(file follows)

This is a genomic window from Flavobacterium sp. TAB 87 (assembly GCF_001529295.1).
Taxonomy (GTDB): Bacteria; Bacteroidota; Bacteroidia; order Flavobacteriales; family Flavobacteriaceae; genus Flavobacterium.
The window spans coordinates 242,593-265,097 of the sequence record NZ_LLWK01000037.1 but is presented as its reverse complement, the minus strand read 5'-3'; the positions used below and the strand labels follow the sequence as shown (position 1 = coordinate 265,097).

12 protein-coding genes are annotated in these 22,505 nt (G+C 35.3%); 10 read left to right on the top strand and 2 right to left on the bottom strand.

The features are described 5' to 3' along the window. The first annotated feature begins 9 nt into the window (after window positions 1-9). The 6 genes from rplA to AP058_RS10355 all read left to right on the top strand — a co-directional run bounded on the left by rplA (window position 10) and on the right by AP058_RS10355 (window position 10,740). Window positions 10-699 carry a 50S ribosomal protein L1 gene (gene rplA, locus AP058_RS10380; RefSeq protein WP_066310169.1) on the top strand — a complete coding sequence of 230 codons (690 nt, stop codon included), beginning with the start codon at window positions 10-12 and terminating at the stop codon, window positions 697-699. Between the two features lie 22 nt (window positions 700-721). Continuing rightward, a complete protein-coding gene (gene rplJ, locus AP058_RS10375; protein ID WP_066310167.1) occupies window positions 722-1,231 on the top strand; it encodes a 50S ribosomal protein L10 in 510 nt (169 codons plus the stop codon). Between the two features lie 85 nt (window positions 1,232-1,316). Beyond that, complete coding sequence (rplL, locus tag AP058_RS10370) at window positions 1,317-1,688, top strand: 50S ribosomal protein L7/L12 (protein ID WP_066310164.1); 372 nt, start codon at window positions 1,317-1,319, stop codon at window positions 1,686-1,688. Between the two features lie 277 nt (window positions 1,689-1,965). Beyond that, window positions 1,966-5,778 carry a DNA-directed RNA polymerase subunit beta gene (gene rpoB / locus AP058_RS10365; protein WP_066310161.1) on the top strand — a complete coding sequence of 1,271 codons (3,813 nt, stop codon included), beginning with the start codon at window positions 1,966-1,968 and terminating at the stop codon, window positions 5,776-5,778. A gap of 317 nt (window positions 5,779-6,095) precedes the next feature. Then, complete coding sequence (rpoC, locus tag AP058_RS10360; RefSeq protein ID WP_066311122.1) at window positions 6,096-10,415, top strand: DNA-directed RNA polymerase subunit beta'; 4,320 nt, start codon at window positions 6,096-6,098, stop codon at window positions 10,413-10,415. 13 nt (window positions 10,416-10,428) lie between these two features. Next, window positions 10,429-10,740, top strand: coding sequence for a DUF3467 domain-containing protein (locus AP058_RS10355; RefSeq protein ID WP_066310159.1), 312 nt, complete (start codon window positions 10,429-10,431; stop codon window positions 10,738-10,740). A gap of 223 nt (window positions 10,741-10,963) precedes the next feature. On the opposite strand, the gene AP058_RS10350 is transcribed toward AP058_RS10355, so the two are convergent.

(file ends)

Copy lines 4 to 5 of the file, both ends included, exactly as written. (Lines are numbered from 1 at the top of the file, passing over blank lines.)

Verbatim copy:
12 protein-coding genes are annotated in these 22,505 nt (G+C 35.3%); 10 read left to right on the top strand and 2 right to left on the bottom strand.

The features are described 5' to 3' along the window. The first annotated feature begins 9 nt into the window (after window positions 1-9). The 6 genes from rplA to AP058_RS10355 all read left to right on the top strand — a co-directional run bounded on the left by rplA (window position 10) and on the right by AP058_RS10355 (window position 10,740). Window positions 10-699 carry a 50S ribosomal protein L1 gene (gene rplA, locus AP058_RS10380; RefSeq protein WP_066310169.1) on the top strand — a complete coding sequence of 230 codons (690 nt, stop codon included), beginning with the start codon at window positions 10-12 and terminating at the stop codon, window positions 697-699. Between the two features lie 22 nt (window positions 700-721). Continuing rightward, a complete protein-coding gene (gene rplJ, locus AP058_RS10375; protein ID WP_066310167.1) occupies window positions 722-1,231 on the top strand; it encodes a 50S ribosomal protein L10 in 510 nt (169 codons plus the stop codon). Between the two features lie 85 nt (window positions 1,232-1,316). Beyond that, complete coding sequence (rplL, locus tag AP058_RS10370) at window positions 1,317-1,688, top strand: 50S ribosomal protein L7/L12 (protein ID WP_066310164.1); 372 nt, start codon at window positions 1,317-1,319, stop codon at window positions 1,686-1,688. Between the two features lie 277 nt (window positions 1,689-1,965). Beyond that, window positions 1,966-5,778 carry a DNA-directed RNA polymerase subunit beta gene (gene rpoB / locus AP058_RS10365; protein WP_066310161.1) on the top strand — a complete coding sequence of 1,271 codons (3,813 nt, stop codon included), beginning with the start codon at window positions 1,966-1,968 and terminating at the stop codon, window positions 5,776-5,778. A gap of 317 nt (window positions 5,779-6,095) precedes the next feature. Then, complete coding sequence (rpoC, locus tag AP058_RS10360; RefSeq protein ID WP_066311122.1) at window positions 6,096-10,415, top strand: DNA-directed RNA polymerase subunit beta'; 4,320 nt, start codon at window positions 6,096-6,098, stop codon at window positions 10,413-10,415. 13 nt (window positions 10,416-10,428) lie between these two features. Next, window positions 10,429-10,740, top strand: coding sequence for a DUF3467 domain-containing protein (locus AP058_RS10355; RefSeq protein ID WP_066310159.1), 312 nt, complete (start codon window positions 10,429-10,431; stop codon window positions 10,738-10,740). A gap of 223 nt (window positions 10,741-10,963) precedes the next feature. On the opposite strand, the gene AP058_RS10350 is transcribed toward AP058_RS10355, so the two are convergent.